For most of grade school and middle school, my granddaughter was homeschooled. . . at my house. Each morning her mom dropped her off before she went to work, and Aubrey and would I head to our shared office. Most days she jumped on her computer, loged into her curriculum (she is enrolled in an international online school), and knocked out her lessons. Some days though, she just couldn't get into it. And most of the time when that happened, it’s not that she wasn't motivated to do her lesson. It’s that she couldn't relate to it.
Sales motivation is not something that can be delegated like a task or taught like a lesson. We can try to motivate others by focusing on outcomes (carrots and sticks), but ultimately, the only type of motivation with staying power is self-motivation. Self-motivation happens when the desire to learn or achieve comes from a deep interest in or attachment to the work.
One aspect of marketing that manufacturers and designers should pay much closer attention to is retail sales training. That’s right, sales training—at least at your level—must be part of your marketing program. If you sell to retailers, you are entrusting much of your business success to the marketing, merchandising, and sales skills of each retail store. Ultimately, your sales fate lies in the hands of sales representatives you may never have met and who may or may not ever purchase fine or designer jewelry. What motivates them to sell your jewelry, and not just show it if a customer appears interested? You need to cultivate in them a deep interest in and attachment to your work.
Your sales training can be delivered in person, on your website, in printed materials, or as a video. Most companies doing a good job of sales training use a combination of these. So don’t get fixated on whether you are shooting a video or buying airfare. At least, not yet. To begin, create an outline of the information you can share that will stimulate salesperson interest in and passion for your work.
1. Start with your people. We don’t establish relationships with things—not even with jewelry things. We establish relationships with people. So share information about your company and the people who work there. Share photos of your workspace, introduce your employees, and paint a picture of what it’s like to work in your workshop. Stories are your best, most powerful tool for evoking a feeling of attachment. Help the people selling your jewelry feel part of your organization.
2. Move on to consumers. Next, share some stories about consumers who have purchased your jewelry. Talk about why they collect your work and what drew them to your work in the first place. Share a few customer tales that can convey the humor, sentimentality, ethos, or charm of your brand. By helping salespeople picture the ultimate consumer of your work, you will help them envision their own customers as buyers of your work. What we can imagine we can do, so stir the imagination.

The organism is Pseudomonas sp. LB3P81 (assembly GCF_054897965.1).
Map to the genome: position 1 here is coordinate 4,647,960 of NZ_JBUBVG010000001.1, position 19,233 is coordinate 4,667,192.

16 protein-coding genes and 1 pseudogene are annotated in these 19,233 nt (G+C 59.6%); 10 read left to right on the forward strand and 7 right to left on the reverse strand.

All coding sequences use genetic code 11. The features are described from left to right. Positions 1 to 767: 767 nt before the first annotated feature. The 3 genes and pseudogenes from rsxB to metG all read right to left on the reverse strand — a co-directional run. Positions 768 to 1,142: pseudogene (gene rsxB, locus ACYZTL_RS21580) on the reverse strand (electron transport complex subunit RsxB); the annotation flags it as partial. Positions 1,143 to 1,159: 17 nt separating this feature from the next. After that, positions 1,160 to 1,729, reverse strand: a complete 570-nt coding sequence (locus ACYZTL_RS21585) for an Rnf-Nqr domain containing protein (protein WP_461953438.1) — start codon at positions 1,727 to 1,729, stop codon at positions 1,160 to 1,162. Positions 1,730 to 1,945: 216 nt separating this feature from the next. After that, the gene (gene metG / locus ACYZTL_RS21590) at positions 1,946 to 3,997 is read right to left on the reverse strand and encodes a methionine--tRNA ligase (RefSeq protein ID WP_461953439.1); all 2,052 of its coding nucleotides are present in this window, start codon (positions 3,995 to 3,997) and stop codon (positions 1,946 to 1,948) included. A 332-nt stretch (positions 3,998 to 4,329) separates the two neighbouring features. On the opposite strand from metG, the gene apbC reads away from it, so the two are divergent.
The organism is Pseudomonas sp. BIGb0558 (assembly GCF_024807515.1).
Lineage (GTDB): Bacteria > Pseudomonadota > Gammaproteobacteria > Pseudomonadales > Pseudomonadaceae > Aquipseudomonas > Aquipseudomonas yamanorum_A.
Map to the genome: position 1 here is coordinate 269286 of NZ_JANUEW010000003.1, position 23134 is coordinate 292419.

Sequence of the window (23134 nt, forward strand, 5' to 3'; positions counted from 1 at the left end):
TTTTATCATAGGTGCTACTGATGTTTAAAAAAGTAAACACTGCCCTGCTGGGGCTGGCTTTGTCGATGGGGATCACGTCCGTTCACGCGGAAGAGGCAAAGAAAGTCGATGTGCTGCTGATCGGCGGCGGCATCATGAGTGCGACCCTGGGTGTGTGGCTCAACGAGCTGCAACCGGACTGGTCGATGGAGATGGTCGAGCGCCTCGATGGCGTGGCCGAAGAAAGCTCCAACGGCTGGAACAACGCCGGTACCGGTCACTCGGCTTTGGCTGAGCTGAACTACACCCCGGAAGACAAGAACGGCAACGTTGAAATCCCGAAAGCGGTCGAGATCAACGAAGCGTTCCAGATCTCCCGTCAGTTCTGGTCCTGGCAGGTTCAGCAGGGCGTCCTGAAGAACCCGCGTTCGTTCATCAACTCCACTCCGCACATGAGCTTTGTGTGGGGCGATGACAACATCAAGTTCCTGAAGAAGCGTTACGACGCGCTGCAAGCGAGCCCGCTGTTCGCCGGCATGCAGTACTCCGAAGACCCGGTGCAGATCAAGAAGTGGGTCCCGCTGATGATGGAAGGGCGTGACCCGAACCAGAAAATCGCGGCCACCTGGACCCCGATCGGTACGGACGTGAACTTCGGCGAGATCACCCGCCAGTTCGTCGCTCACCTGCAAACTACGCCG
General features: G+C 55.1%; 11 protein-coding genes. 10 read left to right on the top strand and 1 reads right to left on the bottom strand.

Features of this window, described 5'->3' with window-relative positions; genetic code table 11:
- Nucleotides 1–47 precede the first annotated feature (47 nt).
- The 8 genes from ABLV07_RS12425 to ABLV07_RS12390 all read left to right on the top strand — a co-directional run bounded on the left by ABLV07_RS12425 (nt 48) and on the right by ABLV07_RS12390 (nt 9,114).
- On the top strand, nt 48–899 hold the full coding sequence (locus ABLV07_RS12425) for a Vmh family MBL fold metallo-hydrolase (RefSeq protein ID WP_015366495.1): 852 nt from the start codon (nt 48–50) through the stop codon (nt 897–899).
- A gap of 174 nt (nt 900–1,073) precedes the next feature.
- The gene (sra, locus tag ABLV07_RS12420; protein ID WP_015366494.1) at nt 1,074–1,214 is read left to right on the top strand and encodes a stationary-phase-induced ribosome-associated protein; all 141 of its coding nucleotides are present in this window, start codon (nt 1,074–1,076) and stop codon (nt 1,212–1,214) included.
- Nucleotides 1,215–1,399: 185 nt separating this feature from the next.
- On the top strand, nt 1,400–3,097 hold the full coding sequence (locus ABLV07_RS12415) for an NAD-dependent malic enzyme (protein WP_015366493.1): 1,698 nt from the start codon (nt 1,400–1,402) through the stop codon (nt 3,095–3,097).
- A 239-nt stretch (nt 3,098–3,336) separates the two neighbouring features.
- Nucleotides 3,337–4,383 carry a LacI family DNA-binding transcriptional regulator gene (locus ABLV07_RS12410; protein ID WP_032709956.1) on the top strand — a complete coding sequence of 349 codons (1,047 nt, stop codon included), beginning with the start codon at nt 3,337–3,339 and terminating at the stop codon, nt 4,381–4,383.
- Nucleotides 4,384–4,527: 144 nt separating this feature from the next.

3. Now talk about the jewelry. Retail sales experience runs the gamut from brand-new-to-jewelry to 40 years in jewelry sales, and you must appeal to all of them. Describe your designs in terms of design aesthetic, what motivates you to create the designs, how you may have evolved to this point in your design aesthetic, and the materials you work in. Talk about any particularly meaningful, unusual, or important elements of your design in terms of why you chose them and what those elements mean as part of your brand.
When merchandising your line, consider whether or not the elements of your line sheet create any sort of connection for the salesperson. I love it when designers name their jewelry. There’s so much more emotional connection to a ring that’s named “Serendipity” compared to a ring that’s named DT-104. At the very least, name your collections, and explain the thoughts behind your naming.
4. Share your selling experience. You’ve been out there selling your line at trunk shows, trade shows, chair-side visits with editors, and cocktail parties. You have a pretty good idea of sales techniques that work. Share them! Give the retail salesperson some tools to put in her toolbox in the form of anecdotes and approaches that work for you or for your salespeople.
5. Get to the salespeople. This part can be tough. For every store owner that immediately shares everything he learns from a salesperson or designer, there’s another who takes the box of candy home and forgets to pass along the line sheets. But it’s in your interests to get to the salespeople, so figure out a way. Some good methods include:
- Offer to provide in-person training. For an appropriately-sized order, this can be well worth your expenditure.
- Produce a booklet. Think “booklet” more than brochure or pamphlet. You need to entertain and entice the sales staff. As long as you’re telling stories, deliver them in a form that feels like a story-vehicle.
- Produce a video. Put the video on your website, send e-mail links to store managers and sales staff, or burn DVDs and send them via mail.
Now you just have to get to the salespeople. If you’re not traveling to the store, you’re sending something. Ask the store manager or owner for a list of salespeoples’ names and, if available, e-mail addresses. Send your training information with a personal note and perhaps a small gift (something as simple as a tiny box of chocolates or a $5 Starbucks card) to thank them for their time. This won’t be possible with all retailers, because some retail storeowners just won’t let you have access to their sales staff. But for those who do, you can establish a bond of increasing familiarity, interest, and mutual benefit.
When my granddaughter couldn't get into her lessons, we went into story mode. That’s was my role as a learning coach — to come up with the right stories at the right times to reignite her motivation. That’s your job too.